This spring, Ledidi underwent a HIPAA compliance examination by a certified public US accounting firm. The examination resulted in an AICPA AT-C 315 HIPAA compliance attestation report, which confirms that Ledidi complies with the applicable HIPAA compliance criteria. The report proves that Ledidi Core is suitable for storing and managing patient data in the US, in compliance with federal laws.
“This confirmation on meeting the requirements for HIPAA is important to demonstrate to our US customers that Ledidi Core is a safe choice for their needs for data management and analytics of health data,” says Einar Martin Aandahl, CEO of Ledidi.
What is HIPAA?
HIPAA stands for Health Insurance Portability and Accountability Act. It is a US federal law that was enacted in 1996 to protect the privacy and security of patients' health information. HIPAA establishes national standards for protecting certain health information, called Protected Health Information (PHI). PHI includes any individually identifiable health information.
HIPAA mandates that healthcare organisations, their business associates, and subcontractors adhere to specific data privacy and security measures to protect PHI. The law consists of several rules, including the Privacy Rule, Security Rule, and Breach Notification Rule, which set guidelines and requirements for safeguarding PHI in electronic and non-electronic forms.
As a service provider, and, thereby, business associate, of American healthcare and health research organisations, it is fundamental for Ledidi to meet the requirements of HIPAA. By adhering to the legal HIPAA requirements for suppliers, Ledidi ensures the protection of PHI, maintenance of a strong business relationship with US-based healthcare entities, and avoidance of potential penalties for non-compliance.
The HIPAA compliance examination focused on Ledidi’s alignment with the security and breach notification requirements of HIPAA. The audit was performed in accordance with the American Institute of Certified Public Accountants (AICPA) Statement on Standards for Attestation Engagements (SSAE) No. 18, AT-C Section 315, Compliance Attestation.
Compliance across international borders
Ledidi’s vision is to enable collaborations on health data on a global scale. Compliance with laws and privacy regulations is uncompromisable. Therefore, data protection and privacy have been top priorities for Ledidi from the start.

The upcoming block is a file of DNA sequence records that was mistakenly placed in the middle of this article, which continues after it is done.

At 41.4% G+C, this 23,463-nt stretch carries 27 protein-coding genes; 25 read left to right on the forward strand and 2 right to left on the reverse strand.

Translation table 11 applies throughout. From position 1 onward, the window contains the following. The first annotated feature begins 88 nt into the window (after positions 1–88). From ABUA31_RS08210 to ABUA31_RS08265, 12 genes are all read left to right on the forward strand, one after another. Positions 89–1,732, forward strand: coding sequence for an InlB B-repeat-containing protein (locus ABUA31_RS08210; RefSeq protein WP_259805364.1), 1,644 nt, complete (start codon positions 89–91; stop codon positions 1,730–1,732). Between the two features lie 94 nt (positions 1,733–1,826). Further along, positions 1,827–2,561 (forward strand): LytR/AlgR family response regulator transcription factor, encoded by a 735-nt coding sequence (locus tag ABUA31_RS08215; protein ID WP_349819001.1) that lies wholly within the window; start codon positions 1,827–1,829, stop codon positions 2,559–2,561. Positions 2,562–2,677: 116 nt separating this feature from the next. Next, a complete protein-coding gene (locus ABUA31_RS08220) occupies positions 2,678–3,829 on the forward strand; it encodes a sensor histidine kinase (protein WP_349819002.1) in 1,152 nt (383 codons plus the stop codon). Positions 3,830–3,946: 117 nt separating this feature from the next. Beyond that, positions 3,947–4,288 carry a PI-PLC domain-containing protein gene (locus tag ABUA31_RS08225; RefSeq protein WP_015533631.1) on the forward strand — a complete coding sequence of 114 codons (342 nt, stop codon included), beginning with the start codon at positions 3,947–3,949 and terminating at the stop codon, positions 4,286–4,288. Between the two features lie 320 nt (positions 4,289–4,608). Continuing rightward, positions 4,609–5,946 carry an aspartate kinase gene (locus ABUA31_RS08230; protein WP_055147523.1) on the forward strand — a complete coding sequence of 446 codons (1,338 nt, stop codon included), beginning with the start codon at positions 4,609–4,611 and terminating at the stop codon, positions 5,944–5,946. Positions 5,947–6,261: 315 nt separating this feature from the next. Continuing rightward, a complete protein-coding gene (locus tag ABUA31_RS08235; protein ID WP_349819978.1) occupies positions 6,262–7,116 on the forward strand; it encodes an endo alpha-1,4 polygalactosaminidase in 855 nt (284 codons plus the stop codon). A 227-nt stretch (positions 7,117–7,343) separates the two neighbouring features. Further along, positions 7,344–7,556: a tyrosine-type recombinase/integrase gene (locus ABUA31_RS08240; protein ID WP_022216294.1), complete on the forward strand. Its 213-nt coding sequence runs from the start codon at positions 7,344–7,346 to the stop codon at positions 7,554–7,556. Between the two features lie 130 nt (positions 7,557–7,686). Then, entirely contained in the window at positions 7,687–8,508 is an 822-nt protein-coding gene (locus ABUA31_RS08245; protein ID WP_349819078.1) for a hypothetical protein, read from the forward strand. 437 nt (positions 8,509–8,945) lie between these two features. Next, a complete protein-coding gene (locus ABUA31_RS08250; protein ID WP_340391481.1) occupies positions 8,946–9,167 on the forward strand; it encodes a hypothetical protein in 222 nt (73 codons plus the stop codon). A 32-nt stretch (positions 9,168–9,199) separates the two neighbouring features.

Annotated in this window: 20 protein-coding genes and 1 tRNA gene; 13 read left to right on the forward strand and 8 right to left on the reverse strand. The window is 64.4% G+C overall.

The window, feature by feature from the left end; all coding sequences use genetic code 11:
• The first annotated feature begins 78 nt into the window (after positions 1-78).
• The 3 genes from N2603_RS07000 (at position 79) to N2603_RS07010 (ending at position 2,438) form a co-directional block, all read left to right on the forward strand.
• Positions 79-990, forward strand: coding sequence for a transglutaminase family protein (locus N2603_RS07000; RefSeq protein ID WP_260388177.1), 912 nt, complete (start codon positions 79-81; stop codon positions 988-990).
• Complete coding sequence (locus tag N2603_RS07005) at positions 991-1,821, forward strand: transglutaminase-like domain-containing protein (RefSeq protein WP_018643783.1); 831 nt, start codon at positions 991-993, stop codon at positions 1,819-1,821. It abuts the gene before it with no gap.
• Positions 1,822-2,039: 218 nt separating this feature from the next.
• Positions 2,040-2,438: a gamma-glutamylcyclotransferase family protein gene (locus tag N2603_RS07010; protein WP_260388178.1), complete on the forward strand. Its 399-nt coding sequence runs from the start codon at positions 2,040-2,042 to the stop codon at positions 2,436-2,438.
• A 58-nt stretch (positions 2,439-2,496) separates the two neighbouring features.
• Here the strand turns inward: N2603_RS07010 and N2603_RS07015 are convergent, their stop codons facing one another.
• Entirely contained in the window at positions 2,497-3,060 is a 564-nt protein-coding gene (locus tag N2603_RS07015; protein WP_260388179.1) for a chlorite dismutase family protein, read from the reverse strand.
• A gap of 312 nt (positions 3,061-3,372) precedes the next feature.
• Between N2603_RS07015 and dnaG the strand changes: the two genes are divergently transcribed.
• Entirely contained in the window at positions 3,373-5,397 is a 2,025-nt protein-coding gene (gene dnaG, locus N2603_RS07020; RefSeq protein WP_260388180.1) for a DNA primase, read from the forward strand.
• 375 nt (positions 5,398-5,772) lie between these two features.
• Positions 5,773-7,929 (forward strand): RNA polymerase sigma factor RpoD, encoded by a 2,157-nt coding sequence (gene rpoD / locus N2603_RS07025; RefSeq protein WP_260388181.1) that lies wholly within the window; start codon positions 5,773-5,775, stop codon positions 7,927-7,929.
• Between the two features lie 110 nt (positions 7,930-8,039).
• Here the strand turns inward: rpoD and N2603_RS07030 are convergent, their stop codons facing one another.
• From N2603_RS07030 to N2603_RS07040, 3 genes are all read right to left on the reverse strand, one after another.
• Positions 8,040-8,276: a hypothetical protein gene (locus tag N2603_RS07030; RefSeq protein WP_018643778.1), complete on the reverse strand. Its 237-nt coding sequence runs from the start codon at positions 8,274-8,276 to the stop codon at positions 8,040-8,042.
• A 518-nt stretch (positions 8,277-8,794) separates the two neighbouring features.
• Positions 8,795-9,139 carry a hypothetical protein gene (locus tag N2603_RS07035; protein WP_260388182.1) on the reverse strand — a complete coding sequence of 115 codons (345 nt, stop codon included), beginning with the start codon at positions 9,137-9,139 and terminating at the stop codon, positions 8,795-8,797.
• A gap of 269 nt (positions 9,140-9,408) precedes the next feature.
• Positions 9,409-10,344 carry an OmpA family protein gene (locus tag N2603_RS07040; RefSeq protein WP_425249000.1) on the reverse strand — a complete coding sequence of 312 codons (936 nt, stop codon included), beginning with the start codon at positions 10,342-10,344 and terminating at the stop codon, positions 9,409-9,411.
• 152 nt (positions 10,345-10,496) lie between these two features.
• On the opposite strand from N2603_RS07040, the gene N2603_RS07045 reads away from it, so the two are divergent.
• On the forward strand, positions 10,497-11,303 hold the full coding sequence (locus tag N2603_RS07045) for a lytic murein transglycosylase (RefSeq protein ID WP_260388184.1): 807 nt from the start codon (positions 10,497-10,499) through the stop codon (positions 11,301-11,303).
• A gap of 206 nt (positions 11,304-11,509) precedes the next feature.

“We’ve developed Ledidi Core to support multicenter studies and clinical registers across national borders and continents. Hence, it is imperative that we are able to satisfy the local requirements clinicians and researchers face when they are processing health data - both in the EU, the US and on other continents,” says Aandahl.
Last fall, Ledidi obtained ISO-27001 certification, and we are using state-of-the-art technologies in all our components handling customers’ data to ensure our cloud solution can be used in compliance with GDPR requirements.
“This is also important for researchers and hospitals who want to establish transatlantic collaborations - with our solution being both GDPR compliant, ISO-certified and HIPAA compliant, they are guaranteed compliance with privacy and data protection laws and regulations on both sides of the Atlantic.”
HIPAA requirements for suppliers
Here are some concrete legal HIPAA requirements for suppliers :
1: Business Associate Agreement (BAA): Suppliers must sign a BAA with the US-based healthcare entity or business associate they are working with. This agreement outlines the responsibilities of both parties in protecting PHI and defines the permitted uses and disclosures of the information.
2: Privacy Rule: Suppliers must comply with the Privacy Rule, which sets standards for the use and disclosure of PHI. They must implement policies and procedures to ensure that PHI is only accessed, used, and disclosed for authorised purposes.
3: Security Rule: The Security Rule requires suppliers to implement appropriate administrative, physical, and technical safeguards to protect the confidentiality, integrity, and availability of electronic PHI (ePHI). This includes access controls, data encryption, regular risk assessments, and workforce training on security policies and procedures.
4: Breach Notification Rule: In case of a breach involving unsecured PHI, suppliers must notify the US-based healthcare entity or business associate without unreasonable delay and no later than 60 days after discovering the breach. They must also cooperate with the entity in investigating the breach and mitigating any potential harm to affected individuals.
5: Document Retention: Suppliers must retain HIPAA-related documentation, such as policies, procedures, and BAAs, for a minimum of six years from the date of creation or the last effective date, whichever is later.
6: Workforce Training: Suppliers must provide training to their employees who handle PHI, ensuring they are aware of HIPAA regulations and the organization's policies and procedures related to data privacy and security.
7: Compliance Audits: Suppliers should regularly conduct internal audits to assess their compliance with HIPAA requirements and identify any potential gaps or areas for improvement.
8: Cooperation with the US Department of Health and Human Services (HHS): In case of an investigation or compliance review by the HHS Office for Civil Rights (OCR), European suppliers must cooperate and provide the necessary documentation to demonstrate their compliance with HIPAA.